Past Risser brochures don't mention land use, and he didn't bring it up in his announcement. But Risser does mention land use in his current brochure, prompting Levitan to claim that he, not Risser, is setting the campaign agenda. Risser says he's championed related issues throughout his career. For example, he created the state van-pool program, urged the state to take over abandoned rail lines for bike trails, and authored a resolution to keep state office buildings downtown.

"I think there's no one in the Senate that has paid more attention to land use than I have," says Risser, who will be overseeing a Legislative Council study to review the state land-use report authored by Revenue Secretary Mark Bugher. Risser says he didn't act sooner because the issue is just now heating up. And he's participated in such current efforts as the county's Vision 2020 planning effort.

"I've put my dots on the maps just like everyone else," says Risser. "This is something that has just come into being in the last few years. Land use is just now ripe. I don't think I'm a Johnny-come-lately at all."

Levitan also cites Risser's 1993 vote, sans any public hearings or debate, to move the statue of Ms. Forward inside. It didn't happen, but a later action to move it from its former perch on the Square to make way for a police memorial stirred citizen protests. Then Risser led a charge to have her recast and put in a new location outside, saying in a newsletter that he was outraged by the lack of public input.

But the sharpest attacks on Risser are over the issue of what he has or hasn't done lately to help the city of Madison. Asserts veteran Ald. Sue Bauman, a Levitan supporter, "Fred has been unresponsive to the city."

Bauman recalls a meeting she and another alderperson had with Risser in 1990 about the possibility of placing a bus hub on the Hill Farm State Office Building lot. "At the time, he was president of the Senate and on the Building Commission and he said he'd call and let me know what could be done," says Bauman. "He still hasn't gotten back to me."

The bus hub plan has since been dropped, but Bauman sees the incident as typical Risser. "He gets involved at the last hour when things have gone awry," she says. "Where is he on being proactive or doing things to avoid situations? Why isn't he there from the get-go?"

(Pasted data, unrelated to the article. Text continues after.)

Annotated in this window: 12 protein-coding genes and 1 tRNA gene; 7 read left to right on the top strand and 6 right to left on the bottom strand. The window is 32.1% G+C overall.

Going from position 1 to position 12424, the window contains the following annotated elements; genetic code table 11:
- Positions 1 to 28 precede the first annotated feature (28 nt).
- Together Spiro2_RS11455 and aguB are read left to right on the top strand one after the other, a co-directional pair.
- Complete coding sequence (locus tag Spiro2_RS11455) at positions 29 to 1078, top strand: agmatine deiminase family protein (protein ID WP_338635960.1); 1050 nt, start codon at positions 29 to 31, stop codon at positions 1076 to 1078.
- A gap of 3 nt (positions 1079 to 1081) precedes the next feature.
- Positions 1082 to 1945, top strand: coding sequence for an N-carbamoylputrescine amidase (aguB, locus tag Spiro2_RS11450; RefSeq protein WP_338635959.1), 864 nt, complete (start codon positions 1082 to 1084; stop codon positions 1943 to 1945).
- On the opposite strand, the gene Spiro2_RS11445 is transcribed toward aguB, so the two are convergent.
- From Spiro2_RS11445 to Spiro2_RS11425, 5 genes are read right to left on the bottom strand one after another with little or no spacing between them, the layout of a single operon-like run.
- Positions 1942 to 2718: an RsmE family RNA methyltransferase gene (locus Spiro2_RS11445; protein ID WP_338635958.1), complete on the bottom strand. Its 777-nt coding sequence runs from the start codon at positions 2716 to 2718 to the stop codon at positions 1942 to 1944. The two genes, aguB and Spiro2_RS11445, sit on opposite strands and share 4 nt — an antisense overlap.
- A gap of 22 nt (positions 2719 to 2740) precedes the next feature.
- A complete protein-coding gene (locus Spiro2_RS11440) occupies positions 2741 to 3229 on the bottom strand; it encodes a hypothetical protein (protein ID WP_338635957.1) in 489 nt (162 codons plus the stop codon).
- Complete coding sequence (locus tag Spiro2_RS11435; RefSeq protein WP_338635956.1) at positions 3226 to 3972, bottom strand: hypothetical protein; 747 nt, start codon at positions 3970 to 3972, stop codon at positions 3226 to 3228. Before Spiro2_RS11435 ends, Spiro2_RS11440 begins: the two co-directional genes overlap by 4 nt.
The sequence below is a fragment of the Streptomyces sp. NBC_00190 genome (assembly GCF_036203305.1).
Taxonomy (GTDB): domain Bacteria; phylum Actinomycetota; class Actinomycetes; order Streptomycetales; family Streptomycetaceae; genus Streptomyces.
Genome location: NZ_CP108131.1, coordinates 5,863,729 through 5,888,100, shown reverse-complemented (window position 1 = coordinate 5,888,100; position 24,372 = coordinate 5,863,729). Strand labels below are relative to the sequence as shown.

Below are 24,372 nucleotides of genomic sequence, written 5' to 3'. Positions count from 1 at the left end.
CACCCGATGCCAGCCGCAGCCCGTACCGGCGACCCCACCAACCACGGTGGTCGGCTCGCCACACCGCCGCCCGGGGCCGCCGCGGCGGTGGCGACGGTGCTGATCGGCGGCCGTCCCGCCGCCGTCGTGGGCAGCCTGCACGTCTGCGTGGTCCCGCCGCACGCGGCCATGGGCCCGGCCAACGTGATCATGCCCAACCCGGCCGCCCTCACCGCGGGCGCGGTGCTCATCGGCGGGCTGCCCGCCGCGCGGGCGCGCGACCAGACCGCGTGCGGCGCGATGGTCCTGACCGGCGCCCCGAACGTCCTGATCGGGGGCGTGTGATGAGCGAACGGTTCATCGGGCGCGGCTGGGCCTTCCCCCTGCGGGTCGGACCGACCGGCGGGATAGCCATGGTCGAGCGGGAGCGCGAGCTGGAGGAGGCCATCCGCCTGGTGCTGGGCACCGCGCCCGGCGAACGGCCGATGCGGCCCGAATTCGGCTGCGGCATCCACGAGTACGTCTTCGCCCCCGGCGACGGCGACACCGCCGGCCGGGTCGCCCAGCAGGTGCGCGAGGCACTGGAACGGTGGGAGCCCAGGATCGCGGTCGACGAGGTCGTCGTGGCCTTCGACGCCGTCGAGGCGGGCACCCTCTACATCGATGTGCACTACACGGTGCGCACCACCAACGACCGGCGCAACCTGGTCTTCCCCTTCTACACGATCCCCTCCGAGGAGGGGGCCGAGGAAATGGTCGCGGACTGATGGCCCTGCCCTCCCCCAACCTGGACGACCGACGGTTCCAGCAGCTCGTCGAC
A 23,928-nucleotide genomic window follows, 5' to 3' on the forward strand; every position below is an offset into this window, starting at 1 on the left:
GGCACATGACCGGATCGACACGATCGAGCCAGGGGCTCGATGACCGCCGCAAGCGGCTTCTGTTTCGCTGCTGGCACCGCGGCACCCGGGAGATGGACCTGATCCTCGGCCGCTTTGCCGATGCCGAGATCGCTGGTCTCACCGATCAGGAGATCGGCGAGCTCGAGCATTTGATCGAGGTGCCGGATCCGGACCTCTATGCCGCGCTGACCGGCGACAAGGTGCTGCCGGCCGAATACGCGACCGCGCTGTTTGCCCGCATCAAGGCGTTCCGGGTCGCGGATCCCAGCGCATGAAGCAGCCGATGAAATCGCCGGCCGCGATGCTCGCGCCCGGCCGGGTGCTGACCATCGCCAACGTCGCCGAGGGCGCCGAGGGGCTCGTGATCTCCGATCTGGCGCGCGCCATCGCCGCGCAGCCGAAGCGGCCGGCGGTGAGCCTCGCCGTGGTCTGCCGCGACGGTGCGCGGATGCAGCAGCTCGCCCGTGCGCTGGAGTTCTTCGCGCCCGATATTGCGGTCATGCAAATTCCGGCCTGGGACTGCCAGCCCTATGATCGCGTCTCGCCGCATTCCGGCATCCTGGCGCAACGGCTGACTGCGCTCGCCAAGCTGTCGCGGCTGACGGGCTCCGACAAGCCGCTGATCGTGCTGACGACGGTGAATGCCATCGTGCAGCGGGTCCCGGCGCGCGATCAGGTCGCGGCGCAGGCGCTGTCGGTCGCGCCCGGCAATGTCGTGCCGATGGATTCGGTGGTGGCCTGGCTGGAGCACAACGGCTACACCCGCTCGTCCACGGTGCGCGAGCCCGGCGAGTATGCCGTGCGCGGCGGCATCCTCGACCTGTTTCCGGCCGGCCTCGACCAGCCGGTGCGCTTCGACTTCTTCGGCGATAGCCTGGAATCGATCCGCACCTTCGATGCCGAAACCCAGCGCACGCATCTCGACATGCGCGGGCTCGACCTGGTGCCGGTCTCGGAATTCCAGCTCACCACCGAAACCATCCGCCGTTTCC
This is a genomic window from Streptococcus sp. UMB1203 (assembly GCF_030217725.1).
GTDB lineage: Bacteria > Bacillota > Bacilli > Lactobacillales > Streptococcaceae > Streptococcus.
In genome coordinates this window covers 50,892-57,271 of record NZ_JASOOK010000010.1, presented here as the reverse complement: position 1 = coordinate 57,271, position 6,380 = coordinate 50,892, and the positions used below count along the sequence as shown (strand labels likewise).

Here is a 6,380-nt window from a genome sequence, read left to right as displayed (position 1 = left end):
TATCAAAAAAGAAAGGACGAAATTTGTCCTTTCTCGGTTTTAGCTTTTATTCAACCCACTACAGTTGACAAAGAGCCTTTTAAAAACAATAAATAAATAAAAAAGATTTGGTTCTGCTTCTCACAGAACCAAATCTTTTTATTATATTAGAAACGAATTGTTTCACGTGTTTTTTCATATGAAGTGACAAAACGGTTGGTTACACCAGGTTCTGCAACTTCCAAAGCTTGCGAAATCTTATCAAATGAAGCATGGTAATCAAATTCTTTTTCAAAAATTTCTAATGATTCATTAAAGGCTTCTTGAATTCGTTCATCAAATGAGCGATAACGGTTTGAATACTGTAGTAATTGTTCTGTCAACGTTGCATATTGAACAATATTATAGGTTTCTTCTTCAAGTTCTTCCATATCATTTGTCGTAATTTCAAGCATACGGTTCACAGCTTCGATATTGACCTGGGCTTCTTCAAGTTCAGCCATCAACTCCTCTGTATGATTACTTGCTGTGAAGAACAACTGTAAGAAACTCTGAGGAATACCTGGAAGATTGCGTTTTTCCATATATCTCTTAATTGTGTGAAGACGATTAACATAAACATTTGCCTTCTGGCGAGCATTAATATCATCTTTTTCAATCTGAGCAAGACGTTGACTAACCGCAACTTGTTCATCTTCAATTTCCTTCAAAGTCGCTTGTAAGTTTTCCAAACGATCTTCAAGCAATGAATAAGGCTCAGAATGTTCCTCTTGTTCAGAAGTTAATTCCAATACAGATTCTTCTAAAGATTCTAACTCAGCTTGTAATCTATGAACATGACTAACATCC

Another example cited by city officials is funding for Madison Metro in the last state transportation budget. Bauman says Risser waited until the last minute to help restore a funding cut that would have "decimated" the city's bus service -- and by then Metro had been forced to postpone plans for a new transfer point system until 1997.

However, when Risser is asked about his greatest accomplishment last session, he cites the very same issue.

"Because of my position in the Senate, I was able to get myself on the conference committee, and we argued that out," he says. "The end result was that I was able to have the committee add $900,000 to Madison Metro's budget. That's something I did and can take full credit for."

But Levitan counters that Madison came out worse than other cities: "As a result, we're raising fares and cutting service. Not exactly a prescription for healthy mass transit."

Mr. Madison

Levitan says Risser has also been asleep at the switch while Madison's share of state funding has plummeted. He says that from 1983 to 1993, while Risser was Senate president, Madison's share fell by 45%.

Risser responds that Madison gains from other programs like Payments for Municipal Services, something he instigated to reimburse the city for providing services to state buildings, which are tax-exempt.

"We get $7 million a year because of a program that I initiated," says Risser. "Every session, the legislators try and cut back on that program because they know Madison gets the largest share of it."

Levitan says that doesn't make up for other losses: "When you put it all together, cities around the state get an average of $700 [in state aide] on a per-capita basis. We barely get $200."

Mayor Soglin likewise faults Risser on this score: "For about five years now, he's refused to take up an issue which is of vital concern to the city -- the shared-revenue formula. It is fundamentally flawed, and Fred Risser has made it clear that he has no intention of working to change it."

In general, says Soglin, Risser's efforts on behalf of the city have diminished. "Fred Risser did marvelous things in the *70s with annexation policy by helping us to get rid of town islands," he says. "He doesn't do that any more."